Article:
Although hockey has changed dramatically over the years, debating which era produced the best hockey players is a non-starter.
As Wayne Gretzky himself has long said, medical, nutritional, coaching and technological advancements have made today's player far superior to any of those before him.
That said, the truly special players would have been able to play in any era. And would have played much longer, too. Just ask Steve Yzerman or Chris Chelios.
"Bobby Orr was great on one leg -- imagine how much better he could have been on two with today's medical advan-ces," said Flames doctor Jim Thorne. "The surgeries and the training guys do to prevent injuries have made a big difference."
Racking up eight Norris Trophies in his first nine years before chronic knee problems essentially ended his reign as the game's best, Orr suffered a fate similar to that of Mike Bossy whose injury woes ended nine straight 50-goal seasons. While staying healthy is part of the game, it's much easier now.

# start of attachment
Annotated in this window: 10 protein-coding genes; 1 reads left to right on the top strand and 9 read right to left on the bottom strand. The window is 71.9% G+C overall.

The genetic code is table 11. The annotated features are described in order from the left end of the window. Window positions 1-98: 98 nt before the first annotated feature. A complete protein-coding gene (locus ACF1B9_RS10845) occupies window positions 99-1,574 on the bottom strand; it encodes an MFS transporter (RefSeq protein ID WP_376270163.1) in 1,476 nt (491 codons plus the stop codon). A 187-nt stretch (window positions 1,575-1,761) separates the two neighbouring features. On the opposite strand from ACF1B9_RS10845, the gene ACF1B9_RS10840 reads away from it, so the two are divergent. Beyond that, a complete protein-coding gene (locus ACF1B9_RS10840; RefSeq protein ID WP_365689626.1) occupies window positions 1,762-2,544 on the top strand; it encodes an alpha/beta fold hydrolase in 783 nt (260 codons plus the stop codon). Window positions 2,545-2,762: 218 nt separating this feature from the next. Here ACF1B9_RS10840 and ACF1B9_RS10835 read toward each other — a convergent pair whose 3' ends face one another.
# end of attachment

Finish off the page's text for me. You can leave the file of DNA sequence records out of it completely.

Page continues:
"The helmets are better, there's new glass and springy boards, the nets coming off have extended careers, the ice is better and so is the equipment including the sticks and goalie gear," said Thorne, pointing out players also eat better and are more dedicated.
Teams also charter planes, as opposed to flying commercial as they did until the early '90s.
"I remember Mario (Lemieux0 having a middle seat on his way to a playoff game and his back was so bad -- we used to ask for a free upgrade so he could stretch out but he didn't want to show up his teammates," said TSN analyst Pierre McGuire.